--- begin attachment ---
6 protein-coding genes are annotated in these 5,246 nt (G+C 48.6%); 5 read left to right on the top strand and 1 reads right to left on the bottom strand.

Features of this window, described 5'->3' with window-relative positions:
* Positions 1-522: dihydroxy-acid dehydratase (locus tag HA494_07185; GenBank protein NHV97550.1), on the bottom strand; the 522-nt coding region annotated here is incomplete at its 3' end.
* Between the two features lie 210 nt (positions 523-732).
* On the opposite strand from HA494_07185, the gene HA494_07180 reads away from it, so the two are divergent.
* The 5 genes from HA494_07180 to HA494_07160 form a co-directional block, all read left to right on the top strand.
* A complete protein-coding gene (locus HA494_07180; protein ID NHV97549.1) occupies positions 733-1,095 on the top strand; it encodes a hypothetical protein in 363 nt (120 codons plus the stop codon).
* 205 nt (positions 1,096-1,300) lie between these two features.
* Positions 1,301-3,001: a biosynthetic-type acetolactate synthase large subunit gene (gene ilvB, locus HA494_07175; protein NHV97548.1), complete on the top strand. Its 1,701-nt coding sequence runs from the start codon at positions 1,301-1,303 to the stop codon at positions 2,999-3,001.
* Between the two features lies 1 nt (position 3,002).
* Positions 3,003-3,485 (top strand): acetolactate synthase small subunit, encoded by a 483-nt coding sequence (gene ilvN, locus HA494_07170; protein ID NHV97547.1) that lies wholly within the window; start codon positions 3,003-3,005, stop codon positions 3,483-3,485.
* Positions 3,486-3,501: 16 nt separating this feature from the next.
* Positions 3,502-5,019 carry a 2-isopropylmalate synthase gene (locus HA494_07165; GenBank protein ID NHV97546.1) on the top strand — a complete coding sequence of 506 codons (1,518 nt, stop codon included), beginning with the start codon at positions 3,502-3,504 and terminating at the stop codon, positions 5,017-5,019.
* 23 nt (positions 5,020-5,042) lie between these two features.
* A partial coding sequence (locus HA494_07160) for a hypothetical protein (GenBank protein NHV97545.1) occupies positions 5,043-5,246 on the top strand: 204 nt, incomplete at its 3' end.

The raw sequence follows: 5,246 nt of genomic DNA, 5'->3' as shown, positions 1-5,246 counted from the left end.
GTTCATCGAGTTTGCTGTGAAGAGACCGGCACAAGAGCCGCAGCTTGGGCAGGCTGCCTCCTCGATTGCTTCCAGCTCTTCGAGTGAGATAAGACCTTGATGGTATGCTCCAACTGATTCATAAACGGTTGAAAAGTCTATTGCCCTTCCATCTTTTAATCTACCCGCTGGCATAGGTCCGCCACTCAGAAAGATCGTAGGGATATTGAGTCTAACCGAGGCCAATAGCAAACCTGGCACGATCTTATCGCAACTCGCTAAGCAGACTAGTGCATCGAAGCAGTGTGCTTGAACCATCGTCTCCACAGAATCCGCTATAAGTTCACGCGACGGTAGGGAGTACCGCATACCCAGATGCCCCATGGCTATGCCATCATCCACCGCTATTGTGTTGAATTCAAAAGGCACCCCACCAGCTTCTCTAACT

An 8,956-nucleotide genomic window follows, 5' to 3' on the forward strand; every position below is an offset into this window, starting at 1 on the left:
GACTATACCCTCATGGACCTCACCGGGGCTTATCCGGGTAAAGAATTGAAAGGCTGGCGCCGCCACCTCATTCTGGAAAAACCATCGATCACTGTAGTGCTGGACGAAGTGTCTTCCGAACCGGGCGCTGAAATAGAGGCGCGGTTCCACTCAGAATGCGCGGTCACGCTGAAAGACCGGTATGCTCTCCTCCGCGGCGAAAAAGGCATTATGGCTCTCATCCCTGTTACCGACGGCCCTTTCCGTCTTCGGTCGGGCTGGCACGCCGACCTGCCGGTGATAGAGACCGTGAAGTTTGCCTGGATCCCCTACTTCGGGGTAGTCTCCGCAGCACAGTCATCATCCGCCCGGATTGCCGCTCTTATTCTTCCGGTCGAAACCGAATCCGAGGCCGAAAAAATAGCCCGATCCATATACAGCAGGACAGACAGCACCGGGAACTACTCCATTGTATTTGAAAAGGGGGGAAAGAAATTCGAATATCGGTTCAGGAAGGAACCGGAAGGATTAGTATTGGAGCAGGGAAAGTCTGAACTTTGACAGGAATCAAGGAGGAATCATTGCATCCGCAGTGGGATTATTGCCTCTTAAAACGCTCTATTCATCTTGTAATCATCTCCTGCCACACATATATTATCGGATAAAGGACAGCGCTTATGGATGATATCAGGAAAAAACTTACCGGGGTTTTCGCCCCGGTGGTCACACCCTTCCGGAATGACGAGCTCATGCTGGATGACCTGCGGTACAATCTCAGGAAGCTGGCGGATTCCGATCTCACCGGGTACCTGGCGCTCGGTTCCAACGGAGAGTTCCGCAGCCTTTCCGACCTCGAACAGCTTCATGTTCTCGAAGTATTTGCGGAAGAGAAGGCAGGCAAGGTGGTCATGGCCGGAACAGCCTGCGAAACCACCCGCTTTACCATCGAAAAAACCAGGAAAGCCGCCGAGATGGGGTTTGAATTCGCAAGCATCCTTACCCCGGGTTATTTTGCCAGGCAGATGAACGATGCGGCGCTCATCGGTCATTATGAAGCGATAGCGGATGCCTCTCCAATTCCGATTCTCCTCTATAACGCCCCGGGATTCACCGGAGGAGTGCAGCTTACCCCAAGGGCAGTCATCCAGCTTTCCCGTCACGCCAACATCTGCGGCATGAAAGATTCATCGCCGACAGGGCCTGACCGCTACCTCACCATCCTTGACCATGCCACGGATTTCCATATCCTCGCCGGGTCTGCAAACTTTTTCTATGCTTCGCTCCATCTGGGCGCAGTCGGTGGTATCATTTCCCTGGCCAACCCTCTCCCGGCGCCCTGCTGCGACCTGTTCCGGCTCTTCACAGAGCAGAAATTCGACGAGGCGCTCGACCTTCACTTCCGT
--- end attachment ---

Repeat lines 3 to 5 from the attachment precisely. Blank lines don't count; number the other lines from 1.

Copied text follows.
* Positions 1-522: dihydroxy-acid dehydratase (locus tag HA494_07185; GenBank protein NHV97550.1), on the bottom strand; the 522-nt coding region annotated here is incomplete at its 3' end.
* Between the two features lie 210 nt (positions 523-732).
* On the opposite strand from HA494_07185, the gene HA494_07180 reads away from it, so the two are divergent.